Other questions arise concerning set point adjustability. For example, do you require field adjustability? Usually, this is desirable when you do not know the set point or wish to experiment. Field adjustability with a factory preset switch is suitable when you know your set point but want field adjustability. And a factory pre-set switch with a fixed set point is usually found in OEM applications where it is not appropriate for the end user to readjust the set point

You should also take into account:
Do you need a switch with a fixed differential between "on" and "off" or a calibrated switch? Using one switch to do both the "on" and "off" functions at two different set points can save money and circuitry.

What is the anticipated frequency of operation? All devices have a maximum frequency of operation. Make sure the pressure or vacuum switch can meet or exceed this.

Environment Conditions
The pressure or vacuum switch's environment consists of the media that it senses and the external environment in which the device functions. Pay attention to the media—the normal operating temperature expected temperature extremes, and contaminants present. This information will aid in selecting the wetted material for the switch. Wetted materials are the materials of construction that your process media will actually be in contact with (e.g., air, water, acid, or hydraulic fluid).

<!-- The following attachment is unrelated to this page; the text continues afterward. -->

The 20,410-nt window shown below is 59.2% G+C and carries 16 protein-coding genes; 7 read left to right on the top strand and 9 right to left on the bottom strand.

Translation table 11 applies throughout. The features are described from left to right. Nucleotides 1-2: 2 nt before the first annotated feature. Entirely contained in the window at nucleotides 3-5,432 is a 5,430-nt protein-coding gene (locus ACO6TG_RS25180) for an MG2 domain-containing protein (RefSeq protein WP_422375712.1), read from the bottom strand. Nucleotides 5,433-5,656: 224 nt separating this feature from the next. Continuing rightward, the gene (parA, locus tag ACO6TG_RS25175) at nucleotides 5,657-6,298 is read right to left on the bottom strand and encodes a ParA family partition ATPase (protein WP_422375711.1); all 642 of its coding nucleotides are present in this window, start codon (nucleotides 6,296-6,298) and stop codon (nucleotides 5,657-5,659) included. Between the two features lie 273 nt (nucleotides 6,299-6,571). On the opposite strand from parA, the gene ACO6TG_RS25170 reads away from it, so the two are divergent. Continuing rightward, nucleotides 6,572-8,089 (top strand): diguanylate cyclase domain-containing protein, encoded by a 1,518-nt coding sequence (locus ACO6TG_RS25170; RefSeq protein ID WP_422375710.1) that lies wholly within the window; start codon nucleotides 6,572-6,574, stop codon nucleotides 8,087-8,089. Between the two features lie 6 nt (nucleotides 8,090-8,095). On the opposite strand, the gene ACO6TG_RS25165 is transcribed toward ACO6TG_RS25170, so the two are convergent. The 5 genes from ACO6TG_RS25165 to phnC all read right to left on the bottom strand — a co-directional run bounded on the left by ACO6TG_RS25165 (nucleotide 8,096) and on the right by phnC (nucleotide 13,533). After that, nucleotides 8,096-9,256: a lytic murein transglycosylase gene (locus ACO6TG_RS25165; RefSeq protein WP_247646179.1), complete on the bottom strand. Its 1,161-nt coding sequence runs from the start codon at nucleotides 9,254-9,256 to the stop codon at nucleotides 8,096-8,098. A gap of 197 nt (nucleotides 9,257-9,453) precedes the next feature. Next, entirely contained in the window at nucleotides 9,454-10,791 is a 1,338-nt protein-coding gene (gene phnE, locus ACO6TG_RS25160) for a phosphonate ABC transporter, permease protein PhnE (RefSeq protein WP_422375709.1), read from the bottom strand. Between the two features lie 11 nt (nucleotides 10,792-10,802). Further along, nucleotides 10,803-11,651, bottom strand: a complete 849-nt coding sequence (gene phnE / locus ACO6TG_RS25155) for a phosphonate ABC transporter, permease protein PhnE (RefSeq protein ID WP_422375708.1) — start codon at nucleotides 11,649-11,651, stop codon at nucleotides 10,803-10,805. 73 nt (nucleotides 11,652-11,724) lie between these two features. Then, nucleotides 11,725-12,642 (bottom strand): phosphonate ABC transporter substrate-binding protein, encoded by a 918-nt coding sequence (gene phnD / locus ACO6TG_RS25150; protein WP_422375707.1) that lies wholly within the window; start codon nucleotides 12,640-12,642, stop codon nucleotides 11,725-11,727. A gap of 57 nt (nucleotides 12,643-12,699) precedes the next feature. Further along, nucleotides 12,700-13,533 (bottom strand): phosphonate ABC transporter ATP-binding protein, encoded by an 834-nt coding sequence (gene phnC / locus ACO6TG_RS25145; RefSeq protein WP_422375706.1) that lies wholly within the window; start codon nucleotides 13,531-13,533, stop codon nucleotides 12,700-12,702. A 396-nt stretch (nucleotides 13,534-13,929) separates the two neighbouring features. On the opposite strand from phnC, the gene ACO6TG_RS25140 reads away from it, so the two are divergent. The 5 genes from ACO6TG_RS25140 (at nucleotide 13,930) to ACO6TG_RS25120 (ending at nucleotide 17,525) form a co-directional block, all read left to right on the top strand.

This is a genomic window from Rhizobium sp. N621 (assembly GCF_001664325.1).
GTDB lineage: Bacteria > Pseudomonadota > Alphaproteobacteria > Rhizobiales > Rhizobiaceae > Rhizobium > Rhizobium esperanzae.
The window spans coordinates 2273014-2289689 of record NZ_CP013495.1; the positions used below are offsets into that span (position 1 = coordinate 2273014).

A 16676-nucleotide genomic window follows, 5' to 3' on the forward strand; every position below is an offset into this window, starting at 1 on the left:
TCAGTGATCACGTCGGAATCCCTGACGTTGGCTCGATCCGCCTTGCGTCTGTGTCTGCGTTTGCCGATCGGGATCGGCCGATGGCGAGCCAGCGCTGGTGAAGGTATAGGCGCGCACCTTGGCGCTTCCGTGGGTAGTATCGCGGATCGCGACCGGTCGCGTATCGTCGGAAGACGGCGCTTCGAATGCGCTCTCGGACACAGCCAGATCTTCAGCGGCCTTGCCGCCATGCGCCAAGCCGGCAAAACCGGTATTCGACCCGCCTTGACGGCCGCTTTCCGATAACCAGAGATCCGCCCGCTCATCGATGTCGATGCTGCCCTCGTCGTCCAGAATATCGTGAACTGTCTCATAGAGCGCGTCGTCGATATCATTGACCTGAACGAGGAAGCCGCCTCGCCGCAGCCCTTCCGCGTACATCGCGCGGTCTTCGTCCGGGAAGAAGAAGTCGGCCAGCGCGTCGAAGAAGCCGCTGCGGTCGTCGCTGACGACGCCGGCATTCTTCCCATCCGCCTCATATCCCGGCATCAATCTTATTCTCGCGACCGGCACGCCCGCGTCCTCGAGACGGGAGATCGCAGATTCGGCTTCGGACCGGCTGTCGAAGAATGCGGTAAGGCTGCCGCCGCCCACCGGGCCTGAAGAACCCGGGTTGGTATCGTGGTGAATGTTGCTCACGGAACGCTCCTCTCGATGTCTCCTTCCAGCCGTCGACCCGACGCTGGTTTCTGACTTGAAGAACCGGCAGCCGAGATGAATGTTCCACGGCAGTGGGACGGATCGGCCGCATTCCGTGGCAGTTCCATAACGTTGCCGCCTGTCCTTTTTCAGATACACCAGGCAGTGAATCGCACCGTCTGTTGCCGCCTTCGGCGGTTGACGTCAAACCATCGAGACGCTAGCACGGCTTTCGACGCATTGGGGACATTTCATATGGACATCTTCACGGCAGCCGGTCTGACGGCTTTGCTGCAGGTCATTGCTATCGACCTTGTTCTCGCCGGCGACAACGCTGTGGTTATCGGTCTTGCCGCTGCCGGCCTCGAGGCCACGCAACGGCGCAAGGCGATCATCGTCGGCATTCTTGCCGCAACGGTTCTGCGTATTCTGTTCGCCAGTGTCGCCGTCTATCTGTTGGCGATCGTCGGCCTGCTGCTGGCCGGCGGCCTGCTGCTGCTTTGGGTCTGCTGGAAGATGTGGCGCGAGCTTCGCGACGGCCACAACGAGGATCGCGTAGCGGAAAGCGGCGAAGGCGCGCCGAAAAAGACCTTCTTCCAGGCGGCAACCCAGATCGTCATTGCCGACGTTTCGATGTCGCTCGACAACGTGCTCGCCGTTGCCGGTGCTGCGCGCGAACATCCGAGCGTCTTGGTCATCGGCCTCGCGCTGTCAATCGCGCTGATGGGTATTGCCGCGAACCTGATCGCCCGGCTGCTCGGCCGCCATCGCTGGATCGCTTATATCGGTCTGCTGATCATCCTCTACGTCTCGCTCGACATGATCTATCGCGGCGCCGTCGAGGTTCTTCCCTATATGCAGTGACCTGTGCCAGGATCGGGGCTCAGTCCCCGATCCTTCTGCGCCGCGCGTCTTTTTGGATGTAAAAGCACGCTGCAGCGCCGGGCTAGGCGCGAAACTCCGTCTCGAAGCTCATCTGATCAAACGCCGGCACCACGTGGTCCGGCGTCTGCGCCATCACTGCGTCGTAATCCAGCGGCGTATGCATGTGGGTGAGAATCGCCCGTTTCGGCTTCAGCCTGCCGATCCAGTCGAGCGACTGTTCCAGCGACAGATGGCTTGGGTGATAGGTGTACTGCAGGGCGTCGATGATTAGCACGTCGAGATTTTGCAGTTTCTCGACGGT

Regarding the external environment, determine if it is an indoor or outdoor application. Will the switch be in a control panel box or exposed to the elements? Is a NEMA-class enclosure required? What are the expected environmental temperature extremes and the normal temperatures? Also, decide if shock and vibration will be factors in the application. Weighing all these factors will allow you to make a more enlightened choice.

Electrical Operating Parameters
The electricity you run through the pressure or vacuum switch varies with the application. Determine the amount of voltage supplied to the device. Is the voltage AC or DC? Is it inductive, resistive, or capacitive? Find out where the electricity passing through the switch's electrical interface is going and what it is doing. For example, if it is running a relay, the electricity will be inductive and have electrical inrush spikes that have to be taken into account when specifying the electrical rating. Also, it's important to quantify the amperage. Amperage is especially important because you typically choose gold contacts for light current and silver contacts for heavy current.

Additional questions to ask: What kind of electrical interface you want to use? Do you want wires, terminal blades, screw terminals, DIN connectors, military-style connectors, or another type?